This Sunday morning we will be looking at Luke 9:57-62 which are Jesus’ words of warning and correction to those who would follow Him.
Of the three encounters in this text it is, perhaps, the second that is the most unsettling. For Jesus’ reply, at first glance, is terribly insensitive. He calls someone to “Follow Me” and the man requests that he be allowed to go and bury his father. Jesus responds: “Let the dead bury their own dead, but you go and preach the kingdom of God.”
Now of this dialogue we may mention a qualifying factor that mitigates the supposed offense. Jesus knew the hearts of men (see Luke 5:22, 6:8). It is apparent that since the answer or statement to each man was different our Lord was aware of the challenge each one needed to hear in order to procure the right response. This also indicates that these commands or instructions are not necessarily to be heeded in every situation (though we would maintain that by way of personal application it is the principle is what matters).
In this case we see that the man has his priorities backwards: First let me bury my father, he says. But Jesus commands loyalty and devotion to God first. (Matthew 22:37-38) Let this man understand that his desire itself is not wrong as it reflects the heart and goal of the fifth commandment, namely that one honour their father and mother, but rather it is in the wrong order.
Rather he must see his sin in failing to keep God’s law and thus see his need for a Saviour, namely Christ Himself. Following Jesus means recognizing the need for our Lord to go to Jerusalem to suffer and die, which has been noted five times now in the ninth chapter (vs. 21-22, 31, 44, 51 & 53). Christ obeyed and died so that those who trust in Him might be saved. This is the wonderful and encouraging good news to our disobedience to the first and greatest commandment.
But there is more. We should also see the foolishness of the gospel as indicated by Jesus words: “let the dead bury their own dead”. If someone has passed on, what can we do for them? According to the modern world we may remember them in our hearts, or if we remember them they are never really dead. But this is just wishful thinking. A funeral is not a celebration of a life but a reminder of death, a mortal enemy. (1 Corinthians 15:26)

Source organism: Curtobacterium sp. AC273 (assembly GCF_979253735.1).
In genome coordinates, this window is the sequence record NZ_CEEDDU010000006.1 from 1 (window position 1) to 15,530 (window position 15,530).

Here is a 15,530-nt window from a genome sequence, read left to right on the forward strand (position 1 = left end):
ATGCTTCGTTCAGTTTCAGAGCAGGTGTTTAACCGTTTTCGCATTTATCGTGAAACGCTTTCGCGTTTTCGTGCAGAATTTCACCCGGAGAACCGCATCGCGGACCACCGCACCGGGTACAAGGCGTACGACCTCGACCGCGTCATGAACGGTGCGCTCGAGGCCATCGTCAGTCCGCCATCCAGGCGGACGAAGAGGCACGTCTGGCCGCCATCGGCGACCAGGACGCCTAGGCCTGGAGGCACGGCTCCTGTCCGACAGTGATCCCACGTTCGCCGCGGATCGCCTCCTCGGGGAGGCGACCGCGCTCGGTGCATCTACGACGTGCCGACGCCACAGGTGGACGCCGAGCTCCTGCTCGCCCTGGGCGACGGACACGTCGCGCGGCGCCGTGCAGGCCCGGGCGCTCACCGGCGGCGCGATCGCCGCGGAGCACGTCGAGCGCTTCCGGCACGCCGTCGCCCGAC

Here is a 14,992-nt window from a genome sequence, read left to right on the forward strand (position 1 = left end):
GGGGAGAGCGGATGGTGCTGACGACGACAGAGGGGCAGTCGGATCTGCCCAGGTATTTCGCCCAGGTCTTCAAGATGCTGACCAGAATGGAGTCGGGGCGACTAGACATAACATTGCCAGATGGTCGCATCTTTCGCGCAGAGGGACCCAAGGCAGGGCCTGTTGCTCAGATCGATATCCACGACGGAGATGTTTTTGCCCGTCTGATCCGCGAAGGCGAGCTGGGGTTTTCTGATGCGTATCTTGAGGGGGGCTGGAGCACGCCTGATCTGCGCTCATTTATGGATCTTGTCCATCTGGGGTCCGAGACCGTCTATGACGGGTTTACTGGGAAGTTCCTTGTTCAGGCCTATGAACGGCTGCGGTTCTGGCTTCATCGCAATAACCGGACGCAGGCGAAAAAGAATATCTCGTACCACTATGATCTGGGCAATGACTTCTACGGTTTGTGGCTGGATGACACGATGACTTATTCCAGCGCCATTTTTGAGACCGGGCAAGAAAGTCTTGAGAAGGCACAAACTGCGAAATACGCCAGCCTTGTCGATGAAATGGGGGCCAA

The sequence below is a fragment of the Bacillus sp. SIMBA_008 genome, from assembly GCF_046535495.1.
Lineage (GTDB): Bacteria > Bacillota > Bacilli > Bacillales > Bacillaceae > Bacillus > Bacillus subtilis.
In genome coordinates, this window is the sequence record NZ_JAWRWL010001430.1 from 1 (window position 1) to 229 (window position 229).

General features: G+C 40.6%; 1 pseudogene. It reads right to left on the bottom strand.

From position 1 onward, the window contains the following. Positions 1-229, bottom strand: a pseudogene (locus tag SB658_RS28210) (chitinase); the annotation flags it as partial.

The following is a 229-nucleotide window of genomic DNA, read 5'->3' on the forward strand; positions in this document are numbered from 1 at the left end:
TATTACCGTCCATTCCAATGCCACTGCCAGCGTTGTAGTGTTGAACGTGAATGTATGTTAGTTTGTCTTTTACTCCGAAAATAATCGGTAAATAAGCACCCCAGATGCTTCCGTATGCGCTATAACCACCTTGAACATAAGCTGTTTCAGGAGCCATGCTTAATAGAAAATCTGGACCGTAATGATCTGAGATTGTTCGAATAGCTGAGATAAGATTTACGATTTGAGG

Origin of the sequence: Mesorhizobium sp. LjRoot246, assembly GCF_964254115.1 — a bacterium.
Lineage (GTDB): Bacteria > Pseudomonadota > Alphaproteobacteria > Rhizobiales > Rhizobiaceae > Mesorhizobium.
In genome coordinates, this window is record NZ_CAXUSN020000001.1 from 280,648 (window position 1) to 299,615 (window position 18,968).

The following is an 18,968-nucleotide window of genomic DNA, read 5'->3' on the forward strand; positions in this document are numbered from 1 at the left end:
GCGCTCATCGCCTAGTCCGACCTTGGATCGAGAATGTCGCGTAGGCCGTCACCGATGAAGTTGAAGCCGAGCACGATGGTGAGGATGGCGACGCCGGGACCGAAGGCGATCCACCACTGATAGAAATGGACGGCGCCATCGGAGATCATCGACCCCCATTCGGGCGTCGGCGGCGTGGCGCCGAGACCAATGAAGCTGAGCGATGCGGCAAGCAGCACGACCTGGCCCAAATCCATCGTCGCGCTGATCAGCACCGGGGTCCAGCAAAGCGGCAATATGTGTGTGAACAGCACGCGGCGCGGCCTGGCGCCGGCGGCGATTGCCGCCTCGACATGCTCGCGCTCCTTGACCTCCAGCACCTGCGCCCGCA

R.C.H. Lenski in his commentary on this passage notes:
“the harshness [of Jesus’ words] fades except for the sentimentality of the worldly-minded who are great on odorous flowers and meaningless words for the dead while they blink at the harsh reality of death itself and of that which is worse, spiritual death and damnation.”
So the foolishness of the gospel says that it is better to proclaim the truth of Christ (or in Jesus’ words “preach the kingdom of God”) than deal with or talk about the dead. This is not to say that we may not cherish our loved ones or think about them from time to time. But this is to boldly believe that what ultimately matters is Christ, what matters is His kingdom, and so let the whole earth be silent in their mourning and remembrance of the dead until they worship and glorify Him as the conqueror of death and the grave.
Let us then as believers remember His resurrection and what it has done in our lives: it made us alive! (Romans 6:4; Ephesians 2:5; Colossians 3:1) And those who are alive will testify of the King and His kingdom in all that they say and do.